Great answers so far, all I have to add is my own personal experience, which is I’m sure, very much not normal.
I got into blender almost a year ago now, because I wanted to make some mods for a game I liked to play. So, I watched some online tutorials, did the Andrew Price (BlenderGuru) Donut and Anvil tuts. After that, I was pretty much ready to make mods, so I made them. I made enough of them, and with enough quality (looking back now I think they’re trash, but more on that later) that the developers asked me if I wanted to make some extra money.
So I did, at first they paid me per piece. Now, I’m paid on salary, and I get to have voice conference meetings with the developers, and I’ve had a number of my suggestions become part of the game, simply because I had ideas about how to do things that would make the game either better, or easier to make assets for.
So, there are both good and bad things though to take from my experience. The good is having experienced developers and artists to lean on for advice, to critique my work and help me make it better, which is why I mentioned earlier about how my first mods are, IMO, trash. Because now I can make them several orders of magnitude better, and faster. Also, getting paid is good as well
The bad though, is it’s hard to develop my skills further as most of my time is spent working, rather than learning. I do get to budget some time for training, and I’m doing things like the CGMasters Corvette training course, which has taught me a lot. At the same time, I’ve been working on that course for months, and I’m only about half way through it. As a consequence of “early employment” I know that it would be very difficult for me to find further work, with my very limited skill set. I know very little about rigging, virtually nothing about animation, textures, sculpting… I probably know 10% of blender, and I have to guess at that figure since I really don’t know how much I don’t know.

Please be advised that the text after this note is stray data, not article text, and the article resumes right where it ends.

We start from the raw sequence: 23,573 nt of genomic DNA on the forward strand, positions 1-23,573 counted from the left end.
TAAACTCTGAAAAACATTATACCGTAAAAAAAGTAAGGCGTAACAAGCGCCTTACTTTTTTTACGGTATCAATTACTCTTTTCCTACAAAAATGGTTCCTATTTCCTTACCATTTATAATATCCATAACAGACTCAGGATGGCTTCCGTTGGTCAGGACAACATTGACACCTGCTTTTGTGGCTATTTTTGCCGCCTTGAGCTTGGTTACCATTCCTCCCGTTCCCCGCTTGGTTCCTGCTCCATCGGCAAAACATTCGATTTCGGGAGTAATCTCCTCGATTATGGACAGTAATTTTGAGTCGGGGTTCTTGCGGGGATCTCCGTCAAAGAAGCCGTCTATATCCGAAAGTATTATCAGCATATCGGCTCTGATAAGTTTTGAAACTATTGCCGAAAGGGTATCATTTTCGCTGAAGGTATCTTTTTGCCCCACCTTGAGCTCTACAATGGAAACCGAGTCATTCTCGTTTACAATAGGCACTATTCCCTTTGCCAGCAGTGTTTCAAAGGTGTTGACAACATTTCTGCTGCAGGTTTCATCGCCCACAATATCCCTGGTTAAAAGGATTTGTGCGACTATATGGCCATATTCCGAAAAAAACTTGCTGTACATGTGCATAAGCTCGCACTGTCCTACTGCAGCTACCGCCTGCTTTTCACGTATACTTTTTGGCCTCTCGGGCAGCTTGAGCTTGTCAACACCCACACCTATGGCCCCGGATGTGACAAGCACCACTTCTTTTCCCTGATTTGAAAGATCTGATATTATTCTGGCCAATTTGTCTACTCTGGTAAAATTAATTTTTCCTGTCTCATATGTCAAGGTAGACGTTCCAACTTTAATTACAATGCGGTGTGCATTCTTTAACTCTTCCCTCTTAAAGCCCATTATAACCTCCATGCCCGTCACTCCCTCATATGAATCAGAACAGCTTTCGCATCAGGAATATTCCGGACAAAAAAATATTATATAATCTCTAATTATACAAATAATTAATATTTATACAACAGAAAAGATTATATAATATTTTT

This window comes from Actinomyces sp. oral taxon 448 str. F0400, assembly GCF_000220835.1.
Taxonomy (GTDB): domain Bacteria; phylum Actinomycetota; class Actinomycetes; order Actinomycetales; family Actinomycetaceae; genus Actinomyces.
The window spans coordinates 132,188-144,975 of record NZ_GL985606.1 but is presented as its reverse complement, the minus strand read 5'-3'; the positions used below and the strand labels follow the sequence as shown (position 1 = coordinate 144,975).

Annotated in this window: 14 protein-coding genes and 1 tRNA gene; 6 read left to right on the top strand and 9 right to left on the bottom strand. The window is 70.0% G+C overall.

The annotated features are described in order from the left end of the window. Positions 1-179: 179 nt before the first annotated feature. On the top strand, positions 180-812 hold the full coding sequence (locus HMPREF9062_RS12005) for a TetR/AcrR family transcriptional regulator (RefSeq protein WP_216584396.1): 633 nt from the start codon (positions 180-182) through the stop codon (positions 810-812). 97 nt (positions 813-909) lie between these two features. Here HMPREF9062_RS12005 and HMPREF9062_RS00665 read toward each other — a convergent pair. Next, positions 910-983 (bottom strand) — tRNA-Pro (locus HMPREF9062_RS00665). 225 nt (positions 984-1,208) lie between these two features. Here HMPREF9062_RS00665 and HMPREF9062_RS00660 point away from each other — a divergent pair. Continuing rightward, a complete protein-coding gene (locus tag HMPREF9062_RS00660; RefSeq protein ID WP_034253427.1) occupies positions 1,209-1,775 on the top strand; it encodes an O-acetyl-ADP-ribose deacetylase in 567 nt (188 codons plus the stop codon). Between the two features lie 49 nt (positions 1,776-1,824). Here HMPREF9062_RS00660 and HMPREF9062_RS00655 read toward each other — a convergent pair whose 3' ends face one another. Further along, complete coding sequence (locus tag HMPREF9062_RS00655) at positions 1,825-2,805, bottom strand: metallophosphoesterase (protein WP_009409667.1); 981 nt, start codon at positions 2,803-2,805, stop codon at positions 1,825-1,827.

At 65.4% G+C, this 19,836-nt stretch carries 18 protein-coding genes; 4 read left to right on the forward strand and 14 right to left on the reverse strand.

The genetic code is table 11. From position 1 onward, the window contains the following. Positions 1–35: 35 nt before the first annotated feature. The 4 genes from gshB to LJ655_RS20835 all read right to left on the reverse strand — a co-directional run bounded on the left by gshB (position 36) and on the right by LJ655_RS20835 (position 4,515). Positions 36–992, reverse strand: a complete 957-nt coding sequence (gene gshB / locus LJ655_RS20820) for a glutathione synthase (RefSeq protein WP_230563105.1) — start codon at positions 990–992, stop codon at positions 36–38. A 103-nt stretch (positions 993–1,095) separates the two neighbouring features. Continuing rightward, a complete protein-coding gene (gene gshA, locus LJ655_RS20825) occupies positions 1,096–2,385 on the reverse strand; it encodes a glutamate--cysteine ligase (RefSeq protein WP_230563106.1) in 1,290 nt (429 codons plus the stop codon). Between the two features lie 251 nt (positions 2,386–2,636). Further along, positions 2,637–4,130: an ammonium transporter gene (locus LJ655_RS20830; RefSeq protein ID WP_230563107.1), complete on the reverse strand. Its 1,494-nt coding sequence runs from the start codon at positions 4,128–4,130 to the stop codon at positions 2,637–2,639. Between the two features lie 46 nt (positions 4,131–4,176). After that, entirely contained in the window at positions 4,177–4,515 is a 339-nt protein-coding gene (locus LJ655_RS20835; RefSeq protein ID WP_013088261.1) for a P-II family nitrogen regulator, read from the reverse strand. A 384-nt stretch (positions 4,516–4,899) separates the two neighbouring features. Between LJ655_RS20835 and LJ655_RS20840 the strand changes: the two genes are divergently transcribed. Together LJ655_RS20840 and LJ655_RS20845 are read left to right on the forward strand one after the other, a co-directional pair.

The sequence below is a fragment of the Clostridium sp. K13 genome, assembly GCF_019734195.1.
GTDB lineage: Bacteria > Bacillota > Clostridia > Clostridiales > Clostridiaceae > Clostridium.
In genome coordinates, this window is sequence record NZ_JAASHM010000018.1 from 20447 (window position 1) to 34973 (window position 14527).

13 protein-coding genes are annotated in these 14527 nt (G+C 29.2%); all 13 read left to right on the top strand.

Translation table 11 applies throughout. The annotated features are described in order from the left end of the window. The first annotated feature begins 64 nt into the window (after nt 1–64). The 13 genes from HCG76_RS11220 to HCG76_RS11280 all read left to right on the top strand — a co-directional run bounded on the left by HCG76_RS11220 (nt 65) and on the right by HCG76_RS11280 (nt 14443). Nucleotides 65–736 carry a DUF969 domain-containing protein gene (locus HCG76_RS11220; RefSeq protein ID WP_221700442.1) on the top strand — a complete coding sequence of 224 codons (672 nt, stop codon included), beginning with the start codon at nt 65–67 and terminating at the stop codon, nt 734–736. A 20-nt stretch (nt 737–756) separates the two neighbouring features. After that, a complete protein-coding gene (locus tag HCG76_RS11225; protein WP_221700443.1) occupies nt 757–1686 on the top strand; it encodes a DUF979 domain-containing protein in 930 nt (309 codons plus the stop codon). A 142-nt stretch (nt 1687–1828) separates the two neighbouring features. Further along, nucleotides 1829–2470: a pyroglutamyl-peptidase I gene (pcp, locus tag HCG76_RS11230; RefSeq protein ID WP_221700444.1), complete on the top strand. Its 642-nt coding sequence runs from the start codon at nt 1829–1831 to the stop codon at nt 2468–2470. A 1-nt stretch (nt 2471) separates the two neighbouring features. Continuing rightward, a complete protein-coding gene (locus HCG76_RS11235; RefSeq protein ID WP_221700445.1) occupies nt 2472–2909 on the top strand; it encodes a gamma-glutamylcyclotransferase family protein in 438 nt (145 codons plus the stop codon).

So I guess my advice, if you dare take it, would be.
A) Don’t shy away from paid training. It’s easy to want to just do it for free, but the paid courses are often so much better, easier and more focused than YouTube videos. You can of course follow along with CGMasters and CGCookie YouTube stuff (both offered paid training as well), but if you see something paid that you feel like “Yes, this is exactly what I want to learn” don’t be afraid of it. (Just make sure it’s reputable paid stuff, if you don’t know, as people here) I subscribe to the blender cloud which has a lot of training resources, and I’m also interested in the CG Cookie subscription, when I have more time for it, because it has some very focused stuff that I want to learn.
B) Practice, Practice and more practice. Just make stuff. I could take my own advice here as well, as I know that I need more of it, and I need to get out of my comfort zone, but until you have a job, expand your skills as far and wide as you can, because once you have a job, it’s harder to find time to keep learning.
C) Don’t think that making mods for a video game is a good path to earning money. Yeah that’s how I got my foot in the door, but just being around game forums and whatnot, it sounds like an incredible exception. I’ve seen a lot of modders come and go and never get offered money, not because of a lack of skill, but a lack of shared vision. When I made mods, I made stuff the community wanted. When I make assets now, I do stuff the developers want, to help their game reach their vision. A lot of modders make meme stuff, or stuff that’s outside the scope of the game, and that doesn’t really get the devs attention.